• Farming vegan foods instead of using animal agriculture also reduces the food growing footprint. There should be plenty of space for solar.

  • Koenraad Coel

    I’m from Belgium. Being Netherland’s southern neighbour I often hear people say that solar isn’t a viable option for us, because we don’t get enough sunshine around here for it to be cost efficient.
    Does anybody know if that’s true?

    • eveee

      Does Netherlands get less sun than Germany? Don’t think so, but lets look.

      I don’t see much difference. Germany does fine with that. Netherlands should do just as well.

      http://solargis.info/doc/_pics/freemaps/1000px/ghi/SolarGIS-Solar-map-Europe-en.png

      • Termin8r

        Even though most Dutchmen are aware of how viable solar energy is in the Netherlands (many residential roofs are covered in panels already), there is still a lot of ignorance. Then there’s the national sport of complaining: in the short term, people prefer to complain about high energy costs, rather than do something about it which will lower their costs in the long term.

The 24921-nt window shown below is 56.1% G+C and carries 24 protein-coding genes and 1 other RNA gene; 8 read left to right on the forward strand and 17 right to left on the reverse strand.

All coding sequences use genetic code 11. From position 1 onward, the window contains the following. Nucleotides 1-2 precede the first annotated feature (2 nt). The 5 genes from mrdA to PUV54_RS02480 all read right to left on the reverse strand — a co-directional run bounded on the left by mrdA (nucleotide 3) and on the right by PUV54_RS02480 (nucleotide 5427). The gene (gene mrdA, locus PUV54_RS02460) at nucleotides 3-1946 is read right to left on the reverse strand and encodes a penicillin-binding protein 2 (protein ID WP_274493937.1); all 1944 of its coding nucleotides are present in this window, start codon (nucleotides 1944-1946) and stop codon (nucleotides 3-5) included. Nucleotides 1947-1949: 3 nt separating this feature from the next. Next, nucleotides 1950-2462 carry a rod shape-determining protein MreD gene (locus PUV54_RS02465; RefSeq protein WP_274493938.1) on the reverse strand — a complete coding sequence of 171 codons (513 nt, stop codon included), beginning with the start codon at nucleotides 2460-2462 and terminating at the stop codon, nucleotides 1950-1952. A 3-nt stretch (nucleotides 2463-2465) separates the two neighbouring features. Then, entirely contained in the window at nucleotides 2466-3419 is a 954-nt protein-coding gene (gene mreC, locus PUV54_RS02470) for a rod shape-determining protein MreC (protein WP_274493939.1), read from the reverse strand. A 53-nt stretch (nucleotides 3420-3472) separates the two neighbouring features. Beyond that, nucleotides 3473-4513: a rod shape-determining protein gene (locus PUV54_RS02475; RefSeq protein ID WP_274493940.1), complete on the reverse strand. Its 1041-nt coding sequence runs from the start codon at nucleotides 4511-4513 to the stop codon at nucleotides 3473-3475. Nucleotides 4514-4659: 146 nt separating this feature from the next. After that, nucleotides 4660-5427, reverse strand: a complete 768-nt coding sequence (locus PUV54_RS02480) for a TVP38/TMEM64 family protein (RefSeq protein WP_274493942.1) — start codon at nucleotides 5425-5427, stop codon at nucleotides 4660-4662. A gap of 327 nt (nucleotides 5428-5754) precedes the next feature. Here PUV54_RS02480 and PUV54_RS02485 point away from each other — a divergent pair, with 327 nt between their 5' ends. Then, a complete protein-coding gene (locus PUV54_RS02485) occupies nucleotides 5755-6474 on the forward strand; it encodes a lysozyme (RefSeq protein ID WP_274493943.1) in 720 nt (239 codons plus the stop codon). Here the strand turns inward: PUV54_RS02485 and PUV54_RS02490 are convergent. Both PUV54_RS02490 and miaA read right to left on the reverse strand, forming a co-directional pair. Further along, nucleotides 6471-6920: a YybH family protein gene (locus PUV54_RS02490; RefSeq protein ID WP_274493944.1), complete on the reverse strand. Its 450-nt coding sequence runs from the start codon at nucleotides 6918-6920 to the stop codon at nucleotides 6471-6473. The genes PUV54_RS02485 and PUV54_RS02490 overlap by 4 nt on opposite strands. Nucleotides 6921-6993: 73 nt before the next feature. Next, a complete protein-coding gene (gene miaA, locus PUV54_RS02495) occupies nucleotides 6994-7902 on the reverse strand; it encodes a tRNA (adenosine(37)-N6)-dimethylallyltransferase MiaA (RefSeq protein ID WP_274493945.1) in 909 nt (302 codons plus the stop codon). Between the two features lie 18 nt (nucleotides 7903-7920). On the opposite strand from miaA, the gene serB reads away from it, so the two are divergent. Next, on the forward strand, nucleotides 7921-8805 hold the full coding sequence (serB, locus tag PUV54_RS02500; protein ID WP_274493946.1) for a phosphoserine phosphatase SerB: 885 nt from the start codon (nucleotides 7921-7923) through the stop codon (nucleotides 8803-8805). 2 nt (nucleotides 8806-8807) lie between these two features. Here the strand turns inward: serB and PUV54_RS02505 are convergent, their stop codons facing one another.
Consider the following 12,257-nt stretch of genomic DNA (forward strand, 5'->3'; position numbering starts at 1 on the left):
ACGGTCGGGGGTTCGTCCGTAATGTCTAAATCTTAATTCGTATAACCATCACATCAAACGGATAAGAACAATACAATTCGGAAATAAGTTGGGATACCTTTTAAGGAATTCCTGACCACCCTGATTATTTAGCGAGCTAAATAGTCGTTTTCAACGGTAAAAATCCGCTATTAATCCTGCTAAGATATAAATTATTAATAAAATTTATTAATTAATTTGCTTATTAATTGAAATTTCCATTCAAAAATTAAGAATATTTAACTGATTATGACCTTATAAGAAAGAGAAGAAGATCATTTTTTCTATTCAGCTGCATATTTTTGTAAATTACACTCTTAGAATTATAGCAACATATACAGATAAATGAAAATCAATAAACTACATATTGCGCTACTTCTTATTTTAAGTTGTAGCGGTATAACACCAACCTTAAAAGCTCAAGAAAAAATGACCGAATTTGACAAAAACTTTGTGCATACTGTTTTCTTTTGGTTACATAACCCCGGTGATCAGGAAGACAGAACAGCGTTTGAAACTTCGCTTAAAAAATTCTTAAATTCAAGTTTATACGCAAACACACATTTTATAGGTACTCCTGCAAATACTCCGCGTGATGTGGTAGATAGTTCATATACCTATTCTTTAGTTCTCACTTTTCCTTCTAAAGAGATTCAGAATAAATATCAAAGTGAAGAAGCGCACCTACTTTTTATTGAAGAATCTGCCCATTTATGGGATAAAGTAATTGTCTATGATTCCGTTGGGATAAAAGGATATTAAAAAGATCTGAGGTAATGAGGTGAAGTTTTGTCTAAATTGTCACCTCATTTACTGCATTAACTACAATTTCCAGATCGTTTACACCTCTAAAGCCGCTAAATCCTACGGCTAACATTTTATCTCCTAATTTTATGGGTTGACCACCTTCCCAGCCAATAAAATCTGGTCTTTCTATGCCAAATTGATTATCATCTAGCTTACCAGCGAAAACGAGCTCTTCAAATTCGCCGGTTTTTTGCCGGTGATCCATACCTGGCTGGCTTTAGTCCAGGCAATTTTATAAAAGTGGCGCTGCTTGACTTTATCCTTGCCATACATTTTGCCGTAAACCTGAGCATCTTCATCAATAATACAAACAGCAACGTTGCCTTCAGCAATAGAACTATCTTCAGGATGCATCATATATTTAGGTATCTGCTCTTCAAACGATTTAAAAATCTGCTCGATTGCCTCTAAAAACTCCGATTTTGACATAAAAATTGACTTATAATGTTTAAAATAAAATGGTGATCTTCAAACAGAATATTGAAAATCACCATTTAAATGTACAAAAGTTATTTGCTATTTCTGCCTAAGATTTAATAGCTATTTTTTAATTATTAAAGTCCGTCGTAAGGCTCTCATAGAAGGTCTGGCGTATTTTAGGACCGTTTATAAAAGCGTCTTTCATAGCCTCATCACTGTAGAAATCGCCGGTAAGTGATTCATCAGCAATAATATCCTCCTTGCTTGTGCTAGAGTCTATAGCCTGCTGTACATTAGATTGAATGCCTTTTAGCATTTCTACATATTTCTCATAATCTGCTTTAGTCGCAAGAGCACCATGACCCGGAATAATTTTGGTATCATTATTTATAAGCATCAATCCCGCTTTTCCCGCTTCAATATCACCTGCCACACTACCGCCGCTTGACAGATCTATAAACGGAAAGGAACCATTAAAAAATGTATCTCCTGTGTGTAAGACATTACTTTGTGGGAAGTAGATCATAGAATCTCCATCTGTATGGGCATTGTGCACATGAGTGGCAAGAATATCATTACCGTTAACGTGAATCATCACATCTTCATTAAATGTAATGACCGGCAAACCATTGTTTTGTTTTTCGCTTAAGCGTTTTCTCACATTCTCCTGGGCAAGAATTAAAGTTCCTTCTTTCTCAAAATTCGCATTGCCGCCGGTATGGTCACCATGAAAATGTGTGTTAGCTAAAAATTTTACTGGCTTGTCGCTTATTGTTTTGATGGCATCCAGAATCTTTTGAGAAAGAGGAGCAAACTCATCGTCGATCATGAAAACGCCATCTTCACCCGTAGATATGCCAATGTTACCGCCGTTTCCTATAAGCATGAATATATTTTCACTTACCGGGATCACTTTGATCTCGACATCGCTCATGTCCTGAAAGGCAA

• eveee

          The old curse the darkness or light a candle dilemma, yes?

        • JamesWimberley

          Social cohesion and strong community norms work both ways. It’s harder to get started, because at first it’s Not Done. But once you do, the norms slowly shift and work for solar. Look at that deadbeat who won’t cycle and has no panels!

    • mike_dyke

      I’m from Bournemouth on the south coast of the UK which is roughly the same latitude as Belgium and I’ve got a 4kWp PV on my roof facing roughly E/W (direct south is not available)